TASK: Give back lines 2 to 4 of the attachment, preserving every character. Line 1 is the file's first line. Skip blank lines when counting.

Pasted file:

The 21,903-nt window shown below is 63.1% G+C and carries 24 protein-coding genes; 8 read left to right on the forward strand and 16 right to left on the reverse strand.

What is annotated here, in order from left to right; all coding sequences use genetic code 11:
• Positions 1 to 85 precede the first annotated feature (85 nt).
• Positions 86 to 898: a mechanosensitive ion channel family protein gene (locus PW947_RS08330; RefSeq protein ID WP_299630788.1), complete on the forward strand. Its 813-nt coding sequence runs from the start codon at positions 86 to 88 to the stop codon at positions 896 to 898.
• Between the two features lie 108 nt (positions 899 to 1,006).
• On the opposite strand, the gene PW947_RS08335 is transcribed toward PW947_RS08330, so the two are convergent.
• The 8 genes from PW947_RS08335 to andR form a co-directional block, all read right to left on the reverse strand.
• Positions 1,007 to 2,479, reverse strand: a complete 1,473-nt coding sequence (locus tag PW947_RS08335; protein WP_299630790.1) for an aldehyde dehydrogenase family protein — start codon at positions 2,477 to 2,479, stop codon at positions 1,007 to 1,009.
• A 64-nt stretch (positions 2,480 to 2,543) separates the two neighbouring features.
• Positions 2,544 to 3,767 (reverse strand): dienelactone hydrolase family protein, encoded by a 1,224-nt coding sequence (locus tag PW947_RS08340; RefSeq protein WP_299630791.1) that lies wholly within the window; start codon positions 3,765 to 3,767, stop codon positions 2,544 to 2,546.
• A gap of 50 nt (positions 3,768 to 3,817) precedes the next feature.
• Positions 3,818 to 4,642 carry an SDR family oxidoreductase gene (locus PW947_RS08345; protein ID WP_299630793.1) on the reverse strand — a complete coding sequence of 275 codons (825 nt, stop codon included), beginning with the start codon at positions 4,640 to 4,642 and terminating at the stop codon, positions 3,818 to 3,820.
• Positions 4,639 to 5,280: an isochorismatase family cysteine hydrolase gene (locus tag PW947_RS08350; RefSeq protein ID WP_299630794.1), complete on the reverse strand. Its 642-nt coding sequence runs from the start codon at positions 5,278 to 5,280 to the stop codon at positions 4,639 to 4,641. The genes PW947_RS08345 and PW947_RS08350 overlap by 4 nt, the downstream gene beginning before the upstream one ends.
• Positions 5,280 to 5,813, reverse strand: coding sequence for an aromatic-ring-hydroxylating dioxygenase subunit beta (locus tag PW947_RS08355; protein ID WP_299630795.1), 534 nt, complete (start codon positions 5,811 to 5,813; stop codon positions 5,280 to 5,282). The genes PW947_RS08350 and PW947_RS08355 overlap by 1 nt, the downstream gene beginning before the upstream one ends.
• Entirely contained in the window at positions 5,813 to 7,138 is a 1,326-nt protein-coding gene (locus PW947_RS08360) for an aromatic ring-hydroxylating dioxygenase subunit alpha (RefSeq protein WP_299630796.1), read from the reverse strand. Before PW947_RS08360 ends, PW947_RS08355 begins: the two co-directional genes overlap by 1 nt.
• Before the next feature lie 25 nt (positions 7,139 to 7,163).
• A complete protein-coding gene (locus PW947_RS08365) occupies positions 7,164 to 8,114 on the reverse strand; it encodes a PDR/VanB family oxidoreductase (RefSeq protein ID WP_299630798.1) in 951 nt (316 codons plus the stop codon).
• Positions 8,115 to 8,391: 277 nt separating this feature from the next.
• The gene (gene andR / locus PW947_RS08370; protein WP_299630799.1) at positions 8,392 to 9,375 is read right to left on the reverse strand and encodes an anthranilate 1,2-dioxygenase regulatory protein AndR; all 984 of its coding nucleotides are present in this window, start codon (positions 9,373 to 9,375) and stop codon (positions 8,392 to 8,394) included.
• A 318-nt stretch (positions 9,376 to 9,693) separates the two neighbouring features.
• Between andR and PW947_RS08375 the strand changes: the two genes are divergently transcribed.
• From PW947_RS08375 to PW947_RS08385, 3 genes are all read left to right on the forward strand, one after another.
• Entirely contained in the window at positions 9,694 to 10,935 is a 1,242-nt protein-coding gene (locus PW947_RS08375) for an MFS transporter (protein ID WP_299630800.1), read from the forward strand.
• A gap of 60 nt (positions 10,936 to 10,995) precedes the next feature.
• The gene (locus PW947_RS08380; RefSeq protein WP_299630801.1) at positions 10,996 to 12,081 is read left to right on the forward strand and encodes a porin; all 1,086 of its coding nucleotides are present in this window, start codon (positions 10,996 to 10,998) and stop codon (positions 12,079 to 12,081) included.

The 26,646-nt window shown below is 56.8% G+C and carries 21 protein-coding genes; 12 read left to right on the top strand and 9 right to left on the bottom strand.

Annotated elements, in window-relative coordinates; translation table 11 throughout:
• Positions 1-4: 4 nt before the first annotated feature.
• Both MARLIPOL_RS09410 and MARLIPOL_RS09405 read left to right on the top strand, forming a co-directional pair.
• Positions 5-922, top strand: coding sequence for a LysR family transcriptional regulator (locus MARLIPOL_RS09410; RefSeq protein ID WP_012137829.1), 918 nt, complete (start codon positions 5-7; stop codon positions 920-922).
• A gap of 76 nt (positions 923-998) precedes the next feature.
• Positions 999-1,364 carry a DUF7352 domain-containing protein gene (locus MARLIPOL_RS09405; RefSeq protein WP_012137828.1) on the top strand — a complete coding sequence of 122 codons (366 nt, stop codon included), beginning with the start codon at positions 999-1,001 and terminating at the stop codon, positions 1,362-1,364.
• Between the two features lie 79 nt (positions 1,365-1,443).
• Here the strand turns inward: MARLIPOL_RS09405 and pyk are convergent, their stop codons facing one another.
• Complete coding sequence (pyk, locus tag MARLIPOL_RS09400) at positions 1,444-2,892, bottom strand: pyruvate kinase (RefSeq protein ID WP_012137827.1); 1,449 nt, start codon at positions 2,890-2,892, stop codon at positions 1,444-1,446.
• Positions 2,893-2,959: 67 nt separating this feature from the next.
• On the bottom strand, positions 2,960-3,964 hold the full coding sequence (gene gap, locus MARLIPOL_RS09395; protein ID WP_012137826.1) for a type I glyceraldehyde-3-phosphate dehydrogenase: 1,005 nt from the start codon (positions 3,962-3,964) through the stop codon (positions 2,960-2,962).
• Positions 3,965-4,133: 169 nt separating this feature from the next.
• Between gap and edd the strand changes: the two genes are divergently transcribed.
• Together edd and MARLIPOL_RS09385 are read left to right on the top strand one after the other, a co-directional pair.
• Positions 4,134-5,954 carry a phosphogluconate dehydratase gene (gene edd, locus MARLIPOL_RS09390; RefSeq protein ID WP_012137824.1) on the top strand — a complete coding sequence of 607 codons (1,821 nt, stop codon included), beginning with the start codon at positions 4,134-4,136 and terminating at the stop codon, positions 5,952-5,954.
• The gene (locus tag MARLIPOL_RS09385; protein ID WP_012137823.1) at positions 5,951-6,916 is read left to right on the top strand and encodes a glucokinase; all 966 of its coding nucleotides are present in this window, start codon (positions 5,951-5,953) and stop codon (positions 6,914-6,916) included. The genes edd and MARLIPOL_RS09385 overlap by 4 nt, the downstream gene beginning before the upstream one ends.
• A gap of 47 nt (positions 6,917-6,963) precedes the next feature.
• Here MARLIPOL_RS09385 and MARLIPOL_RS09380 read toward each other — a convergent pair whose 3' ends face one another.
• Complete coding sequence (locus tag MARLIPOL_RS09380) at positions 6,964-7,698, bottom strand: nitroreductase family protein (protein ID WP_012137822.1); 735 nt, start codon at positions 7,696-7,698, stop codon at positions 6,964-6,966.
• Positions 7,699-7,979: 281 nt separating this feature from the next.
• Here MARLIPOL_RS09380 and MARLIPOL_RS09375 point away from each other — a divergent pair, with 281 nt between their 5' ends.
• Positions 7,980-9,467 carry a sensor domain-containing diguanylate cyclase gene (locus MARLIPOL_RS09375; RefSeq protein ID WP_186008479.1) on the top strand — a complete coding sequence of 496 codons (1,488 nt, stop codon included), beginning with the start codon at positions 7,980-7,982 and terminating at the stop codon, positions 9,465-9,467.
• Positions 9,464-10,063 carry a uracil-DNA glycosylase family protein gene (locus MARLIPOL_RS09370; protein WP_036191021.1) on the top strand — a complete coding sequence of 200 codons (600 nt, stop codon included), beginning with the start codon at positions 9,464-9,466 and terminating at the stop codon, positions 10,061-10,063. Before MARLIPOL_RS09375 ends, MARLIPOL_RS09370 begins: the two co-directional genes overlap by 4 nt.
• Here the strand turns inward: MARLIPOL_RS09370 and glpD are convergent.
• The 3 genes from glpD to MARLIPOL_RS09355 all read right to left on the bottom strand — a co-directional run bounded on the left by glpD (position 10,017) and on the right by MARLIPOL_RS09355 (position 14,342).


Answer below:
What is annotated here, in order from left to right; all coding sequences use genetic code 11:
• Positions 1 to 85 precede the first annotated feature (85 nt).
• Positions 86 to 898: a mechanosensitive ion channel family protein gene (locus PW947_RS08330; RefSeq protein ID WP_299630788.1), complete on the forward strand. Its 813-nt coding sequence runs from the start codon at positions 86 to 88 to the stop codon at positions 896 to 898.